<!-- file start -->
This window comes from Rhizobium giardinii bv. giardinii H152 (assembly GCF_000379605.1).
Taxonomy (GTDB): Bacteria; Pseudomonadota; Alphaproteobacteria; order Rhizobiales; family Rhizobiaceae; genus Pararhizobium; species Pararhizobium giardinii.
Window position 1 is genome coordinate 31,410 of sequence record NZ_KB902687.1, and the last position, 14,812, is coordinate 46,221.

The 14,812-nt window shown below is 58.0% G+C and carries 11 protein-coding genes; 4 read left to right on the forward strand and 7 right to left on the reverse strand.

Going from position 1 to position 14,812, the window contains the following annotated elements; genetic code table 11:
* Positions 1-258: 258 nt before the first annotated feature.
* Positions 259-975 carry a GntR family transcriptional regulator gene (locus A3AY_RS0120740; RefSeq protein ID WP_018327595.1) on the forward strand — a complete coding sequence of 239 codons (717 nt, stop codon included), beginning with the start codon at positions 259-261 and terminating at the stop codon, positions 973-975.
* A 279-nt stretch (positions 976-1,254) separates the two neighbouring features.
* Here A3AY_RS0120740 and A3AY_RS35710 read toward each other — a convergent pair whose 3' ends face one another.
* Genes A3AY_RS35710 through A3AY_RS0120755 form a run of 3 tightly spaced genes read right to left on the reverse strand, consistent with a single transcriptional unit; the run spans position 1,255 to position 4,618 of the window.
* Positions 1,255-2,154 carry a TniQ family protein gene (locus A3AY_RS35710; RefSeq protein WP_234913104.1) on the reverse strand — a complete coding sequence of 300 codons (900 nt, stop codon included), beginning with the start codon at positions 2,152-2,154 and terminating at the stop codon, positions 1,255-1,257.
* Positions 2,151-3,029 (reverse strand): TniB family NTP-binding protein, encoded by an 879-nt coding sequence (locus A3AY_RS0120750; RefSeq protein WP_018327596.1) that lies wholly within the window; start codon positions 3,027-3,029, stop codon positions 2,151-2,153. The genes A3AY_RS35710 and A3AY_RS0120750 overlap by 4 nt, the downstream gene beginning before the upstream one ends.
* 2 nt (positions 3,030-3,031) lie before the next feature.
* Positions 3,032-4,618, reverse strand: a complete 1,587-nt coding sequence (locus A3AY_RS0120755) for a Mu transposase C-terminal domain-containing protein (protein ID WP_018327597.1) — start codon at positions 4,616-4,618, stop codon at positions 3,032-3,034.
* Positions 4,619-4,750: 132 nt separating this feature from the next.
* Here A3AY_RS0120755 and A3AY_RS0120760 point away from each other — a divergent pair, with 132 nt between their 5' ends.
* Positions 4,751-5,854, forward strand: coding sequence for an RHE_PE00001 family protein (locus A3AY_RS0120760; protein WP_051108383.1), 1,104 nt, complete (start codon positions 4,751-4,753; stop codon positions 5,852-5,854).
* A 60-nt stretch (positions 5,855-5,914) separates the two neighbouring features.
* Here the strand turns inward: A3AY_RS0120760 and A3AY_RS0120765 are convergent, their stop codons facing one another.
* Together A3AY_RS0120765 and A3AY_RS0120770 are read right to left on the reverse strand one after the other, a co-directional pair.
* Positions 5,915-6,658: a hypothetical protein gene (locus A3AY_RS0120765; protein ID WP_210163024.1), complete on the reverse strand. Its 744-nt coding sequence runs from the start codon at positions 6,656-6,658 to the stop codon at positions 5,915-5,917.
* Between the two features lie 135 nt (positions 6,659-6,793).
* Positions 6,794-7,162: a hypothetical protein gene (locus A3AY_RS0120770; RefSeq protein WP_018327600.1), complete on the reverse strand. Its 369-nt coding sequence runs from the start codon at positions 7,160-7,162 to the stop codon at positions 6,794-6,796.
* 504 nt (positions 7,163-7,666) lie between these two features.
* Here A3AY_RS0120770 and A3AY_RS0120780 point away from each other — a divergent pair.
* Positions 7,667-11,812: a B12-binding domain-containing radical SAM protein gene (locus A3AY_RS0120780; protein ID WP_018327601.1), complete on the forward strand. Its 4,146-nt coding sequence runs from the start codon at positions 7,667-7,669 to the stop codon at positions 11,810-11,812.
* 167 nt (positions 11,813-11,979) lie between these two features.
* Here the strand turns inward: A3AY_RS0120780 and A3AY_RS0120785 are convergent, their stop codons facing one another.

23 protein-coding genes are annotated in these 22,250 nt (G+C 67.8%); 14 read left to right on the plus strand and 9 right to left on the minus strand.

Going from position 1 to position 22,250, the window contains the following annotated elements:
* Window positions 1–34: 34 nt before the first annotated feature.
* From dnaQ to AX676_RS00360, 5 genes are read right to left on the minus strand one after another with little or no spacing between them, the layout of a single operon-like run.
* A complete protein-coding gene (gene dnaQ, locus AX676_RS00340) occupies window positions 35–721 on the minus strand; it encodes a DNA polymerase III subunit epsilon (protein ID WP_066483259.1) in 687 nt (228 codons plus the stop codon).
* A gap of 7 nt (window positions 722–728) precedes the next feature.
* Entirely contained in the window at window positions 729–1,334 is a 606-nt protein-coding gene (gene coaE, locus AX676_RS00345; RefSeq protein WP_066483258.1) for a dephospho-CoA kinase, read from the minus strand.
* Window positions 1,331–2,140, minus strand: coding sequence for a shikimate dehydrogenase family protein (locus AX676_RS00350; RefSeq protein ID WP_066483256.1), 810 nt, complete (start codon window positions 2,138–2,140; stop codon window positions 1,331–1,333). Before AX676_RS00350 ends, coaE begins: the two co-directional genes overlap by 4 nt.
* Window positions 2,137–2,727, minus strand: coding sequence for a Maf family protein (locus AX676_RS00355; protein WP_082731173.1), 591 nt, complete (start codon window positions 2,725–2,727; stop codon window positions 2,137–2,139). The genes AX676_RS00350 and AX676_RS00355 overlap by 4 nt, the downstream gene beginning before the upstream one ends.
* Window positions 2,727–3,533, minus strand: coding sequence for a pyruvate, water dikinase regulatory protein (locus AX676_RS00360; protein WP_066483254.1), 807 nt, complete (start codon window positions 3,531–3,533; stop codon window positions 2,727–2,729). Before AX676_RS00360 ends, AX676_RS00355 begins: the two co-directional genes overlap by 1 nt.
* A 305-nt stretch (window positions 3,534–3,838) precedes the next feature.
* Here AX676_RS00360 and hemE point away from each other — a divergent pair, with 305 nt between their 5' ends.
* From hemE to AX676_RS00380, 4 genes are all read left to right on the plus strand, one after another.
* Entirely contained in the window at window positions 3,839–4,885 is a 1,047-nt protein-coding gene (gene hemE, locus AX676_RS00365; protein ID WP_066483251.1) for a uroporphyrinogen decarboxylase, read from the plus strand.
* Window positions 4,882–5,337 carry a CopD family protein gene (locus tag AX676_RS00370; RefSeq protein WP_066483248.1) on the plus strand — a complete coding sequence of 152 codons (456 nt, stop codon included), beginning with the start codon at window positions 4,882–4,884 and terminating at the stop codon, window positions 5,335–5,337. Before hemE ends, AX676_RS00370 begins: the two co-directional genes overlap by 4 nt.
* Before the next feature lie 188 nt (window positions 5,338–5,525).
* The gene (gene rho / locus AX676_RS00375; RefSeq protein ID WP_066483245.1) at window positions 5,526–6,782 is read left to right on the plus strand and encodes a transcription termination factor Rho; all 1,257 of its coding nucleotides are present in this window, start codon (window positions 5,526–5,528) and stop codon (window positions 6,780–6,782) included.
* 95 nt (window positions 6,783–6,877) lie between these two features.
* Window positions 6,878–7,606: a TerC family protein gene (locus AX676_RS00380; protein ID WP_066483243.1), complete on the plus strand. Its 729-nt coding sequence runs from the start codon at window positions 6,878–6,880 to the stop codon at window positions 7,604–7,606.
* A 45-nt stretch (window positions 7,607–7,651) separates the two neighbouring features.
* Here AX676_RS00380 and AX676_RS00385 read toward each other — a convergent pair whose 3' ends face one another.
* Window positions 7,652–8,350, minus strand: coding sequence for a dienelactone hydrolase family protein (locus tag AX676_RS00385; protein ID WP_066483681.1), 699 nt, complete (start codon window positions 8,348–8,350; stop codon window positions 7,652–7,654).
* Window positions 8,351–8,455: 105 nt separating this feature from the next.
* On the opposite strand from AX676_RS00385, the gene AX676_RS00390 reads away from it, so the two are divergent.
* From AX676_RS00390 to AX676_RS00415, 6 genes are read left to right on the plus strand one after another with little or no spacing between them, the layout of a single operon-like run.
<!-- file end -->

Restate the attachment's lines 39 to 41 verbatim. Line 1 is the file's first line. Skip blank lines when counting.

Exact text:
* A 305-nt stretch (window positions 3,534–3,838) precedes the next feature.
* Here AX676_RS00360 and hemE point away from each other — a divergent pair, with 305 nt between their 5' ends.
* From hemE to AX676_RS00380, 4 genes are all read left to right on the plus strand, one after another.